INDEPENDENT FINANCIAL ADVICE ON MONEY MATTERS AROUND THE HIGHLANDS, ISLANDS & MORAY
The tax year end, 5th April 2021, is approaching fast. In most cases, tax allowances end with the tax year. In the wake of Covid and with negative interest rates expected,
every penny counts.
Now is an ideal time to think about how you can take full advantage of your
tax reliefs and exemptions before they’re lost. In particular, this year
you should review any decisions you may have made to stop investments
or pension contributions prompted by the financial uncertainty of the
Individual Savings Account (ISA)
1. Make full use of your Individual Savings Account (ISA) allowance. Every year you can save money in an ISA without any tax being charged on any interest or dividends earned.
The saving limit for 2020/21 is £20,000, but you can’t carry it into the next
tax year. With interest rates at historic lows, a stocks & Shares ISA with an appropriate
level of risk may be a better option than a cash ISA where savings are likely to be
eroded by inflation over the longer term.
2. Consider transferring existing investments which are subject to tax into an ISA. If
you have investments held outside an ISA wrapper, a Bed and ISA transaction is a
simple way to invest in a new ISA or top up an existing one. This can be useful if you
want to take advantage of the tax benefits of your ISA but don’t have readily available
cash to invest.
3. There is still time to invest in a Junior ISA for your children or grandchildren to give them a helping hand in the future. Stocks & Shares Junior ISAs will accept investments from as little as £1 up to a maximum of £9,000 per child per year.
Capital Gains Tax (CGT)
CGT is a tax charge when you dispose of an asset that has increased in value. The tax is on the profit you make, but only if the profit is over your annual tax free allowance. This tax year, you can earn up to £12,300 in capital gains without paying CGT on them, so consider selling assets before 5th April to realise gains without paying extra tax.
4. Both spouse/civil partners have the allowance, so there is scope for transferring assets between each other in order to reduce your tax bill.
5. Pay less tax by using losses from previous years to reduce this years gains. In this Covid year, you may have the opportunity to realise losses and then carry them forward to set against gains in future tax years.
Currently, you get tax relief on pension contributions of up to 100% of your earnings or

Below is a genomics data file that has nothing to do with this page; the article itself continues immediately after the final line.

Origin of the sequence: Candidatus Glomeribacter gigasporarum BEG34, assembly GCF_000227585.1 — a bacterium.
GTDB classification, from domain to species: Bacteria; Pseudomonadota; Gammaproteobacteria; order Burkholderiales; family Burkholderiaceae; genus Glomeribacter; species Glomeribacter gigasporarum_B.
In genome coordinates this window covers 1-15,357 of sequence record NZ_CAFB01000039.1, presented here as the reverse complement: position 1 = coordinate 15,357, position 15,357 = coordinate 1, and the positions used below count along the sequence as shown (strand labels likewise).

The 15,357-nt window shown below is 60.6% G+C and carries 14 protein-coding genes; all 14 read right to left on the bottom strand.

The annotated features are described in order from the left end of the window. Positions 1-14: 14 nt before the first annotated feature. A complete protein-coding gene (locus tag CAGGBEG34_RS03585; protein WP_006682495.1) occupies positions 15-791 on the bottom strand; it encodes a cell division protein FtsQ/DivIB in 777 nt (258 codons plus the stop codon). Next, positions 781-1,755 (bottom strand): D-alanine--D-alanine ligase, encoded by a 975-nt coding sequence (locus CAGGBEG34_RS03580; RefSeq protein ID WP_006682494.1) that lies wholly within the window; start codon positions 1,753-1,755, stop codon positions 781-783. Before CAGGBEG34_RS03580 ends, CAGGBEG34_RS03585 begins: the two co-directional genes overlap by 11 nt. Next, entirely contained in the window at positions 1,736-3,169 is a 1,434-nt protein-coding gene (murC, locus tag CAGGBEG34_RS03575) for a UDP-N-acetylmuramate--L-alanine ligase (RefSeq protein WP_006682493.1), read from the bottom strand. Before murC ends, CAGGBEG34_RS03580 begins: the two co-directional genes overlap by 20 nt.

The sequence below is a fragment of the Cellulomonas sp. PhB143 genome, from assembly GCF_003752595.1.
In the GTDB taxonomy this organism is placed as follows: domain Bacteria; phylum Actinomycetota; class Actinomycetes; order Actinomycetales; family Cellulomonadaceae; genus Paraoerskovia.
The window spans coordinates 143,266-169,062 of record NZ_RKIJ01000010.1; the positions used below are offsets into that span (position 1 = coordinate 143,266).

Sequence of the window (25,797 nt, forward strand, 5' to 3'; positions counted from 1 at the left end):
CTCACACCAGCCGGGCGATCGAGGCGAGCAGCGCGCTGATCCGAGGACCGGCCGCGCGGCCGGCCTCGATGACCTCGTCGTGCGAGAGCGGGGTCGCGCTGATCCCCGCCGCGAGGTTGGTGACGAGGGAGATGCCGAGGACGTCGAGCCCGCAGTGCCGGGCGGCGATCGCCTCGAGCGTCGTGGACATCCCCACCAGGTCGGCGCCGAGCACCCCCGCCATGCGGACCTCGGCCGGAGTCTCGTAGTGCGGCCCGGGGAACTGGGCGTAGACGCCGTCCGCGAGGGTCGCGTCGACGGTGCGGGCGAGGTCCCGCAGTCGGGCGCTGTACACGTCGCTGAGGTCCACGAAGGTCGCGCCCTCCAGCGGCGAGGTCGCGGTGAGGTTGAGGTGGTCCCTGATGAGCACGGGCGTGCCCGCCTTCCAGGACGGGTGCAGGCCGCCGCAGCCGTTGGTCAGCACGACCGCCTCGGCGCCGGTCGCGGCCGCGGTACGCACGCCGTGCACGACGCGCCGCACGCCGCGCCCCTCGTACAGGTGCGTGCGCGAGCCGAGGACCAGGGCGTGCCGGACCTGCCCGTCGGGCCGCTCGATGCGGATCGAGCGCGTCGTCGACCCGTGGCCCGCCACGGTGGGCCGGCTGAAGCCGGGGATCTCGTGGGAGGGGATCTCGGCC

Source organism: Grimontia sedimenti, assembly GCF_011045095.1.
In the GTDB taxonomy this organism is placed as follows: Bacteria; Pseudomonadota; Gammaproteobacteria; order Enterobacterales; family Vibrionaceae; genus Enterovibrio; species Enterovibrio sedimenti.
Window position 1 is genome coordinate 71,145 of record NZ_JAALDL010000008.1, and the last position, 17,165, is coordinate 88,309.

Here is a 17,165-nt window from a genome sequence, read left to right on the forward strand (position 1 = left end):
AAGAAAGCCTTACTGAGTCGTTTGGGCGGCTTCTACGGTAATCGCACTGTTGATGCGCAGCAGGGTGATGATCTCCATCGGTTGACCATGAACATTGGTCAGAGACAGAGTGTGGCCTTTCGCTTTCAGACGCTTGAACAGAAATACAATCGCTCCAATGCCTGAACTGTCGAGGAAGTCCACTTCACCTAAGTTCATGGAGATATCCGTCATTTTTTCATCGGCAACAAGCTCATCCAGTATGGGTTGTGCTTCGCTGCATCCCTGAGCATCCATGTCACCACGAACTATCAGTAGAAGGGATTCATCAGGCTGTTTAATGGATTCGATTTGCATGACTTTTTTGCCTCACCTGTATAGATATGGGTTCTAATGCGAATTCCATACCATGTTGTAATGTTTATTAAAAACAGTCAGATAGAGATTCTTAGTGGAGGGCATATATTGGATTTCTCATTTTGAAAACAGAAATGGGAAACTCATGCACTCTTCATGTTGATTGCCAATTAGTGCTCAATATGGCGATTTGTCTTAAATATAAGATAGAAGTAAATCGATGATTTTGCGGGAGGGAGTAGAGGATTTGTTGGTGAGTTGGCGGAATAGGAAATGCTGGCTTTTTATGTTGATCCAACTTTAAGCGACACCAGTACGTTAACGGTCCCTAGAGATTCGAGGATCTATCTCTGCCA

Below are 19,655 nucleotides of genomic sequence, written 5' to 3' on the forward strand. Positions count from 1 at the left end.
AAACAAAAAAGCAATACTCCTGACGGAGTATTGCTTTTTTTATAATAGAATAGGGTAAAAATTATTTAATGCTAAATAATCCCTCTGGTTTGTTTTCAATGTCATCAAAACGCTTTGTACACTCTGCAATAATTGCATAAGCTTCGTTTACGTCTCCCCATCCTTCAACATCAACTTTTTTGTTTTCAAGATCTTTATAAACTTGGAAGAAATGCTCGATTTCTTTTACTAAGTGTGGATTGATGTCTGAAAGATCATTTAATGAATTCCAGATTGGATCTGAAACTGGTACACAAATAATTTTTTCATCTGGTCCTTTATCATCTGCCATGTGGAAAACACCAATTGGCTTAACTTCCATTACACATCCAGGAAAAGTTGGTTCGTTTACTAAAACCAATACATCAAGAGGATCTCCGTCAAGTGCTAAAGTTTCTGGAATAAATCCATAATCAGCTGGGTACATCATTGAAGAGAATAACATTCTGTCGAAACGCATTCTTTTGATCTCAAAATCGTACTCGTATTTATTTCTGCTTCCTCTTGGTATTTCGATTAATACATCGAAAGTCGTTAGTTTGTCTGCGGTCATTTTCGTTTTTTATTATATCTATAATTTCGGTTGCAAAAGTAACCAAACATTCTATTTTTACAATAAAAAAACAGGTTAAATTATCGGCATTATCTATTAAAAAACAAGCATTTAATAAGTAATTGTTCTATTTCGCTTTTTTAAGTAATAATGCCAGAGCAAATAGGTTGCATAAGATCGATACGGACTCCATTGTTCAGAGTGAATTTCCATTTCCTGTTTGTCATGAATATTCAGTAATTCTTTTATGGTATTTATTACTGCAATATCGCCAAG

up to £40,000 worth of contributions per year, whichever is lower.
6. Even if you aren’t earning, you should think about starting a pension. The government will add up to £720 in the form of tax relief on the first £2,880 contribution you make per year. This money can be transferred
from other savings and if you are over 55, would remain accessible.
7. Making a pension contribution will reduce your taxable income and therefore the tax you pay. Higher rate tax payers should consider lump sum contributions to benefit from 41% tax relief.
8. Avoid the child benefit tax charge by making a pension contribution to reduce your income below the £50,000 threshold. What’s counted for the purposes of the child benefit High Income Charge is your salary after any pension deductions. This
means if you contribute enough to your pension to get your salary back to £49,999,
you’ll get the full child benefit again.
This tax year, your personal allowance – the amount of income you can earn before you
have to pay tax is set at £12,500.
9. The Marriage Allowance lets you transfer £1,250 of your Personal Allowance to your spouse or civil partner, if they earn more than you. This reduces their tax by up to £250 in the tax year. To benefit as a couple, you (as the lower earner) must have an income of £12,500 or less.
10. When your taxable income reaches £100,000, your personal allowance is cut by £1 for every £2 of your income, which means you lose it completely once your
income reaches £125,000.
If you are in this position, you could consider reducing your taxable income so that it falls below the £100,000 level by contributing to a pension or making charity donations.
By contributing to a pension, you are making tax savings in the form of getting
your personal allowance back whilst also saving for your future and benefiting from
pension tax relief at 40%, so you wipe out the 60% effective tax rate completely.
Next month’s topic is on Pre-Retirement
Tax can be complicated, so why not make an appointment with your local Independent Financial Advisers for a no obligation initial discussion? Click to visit their website: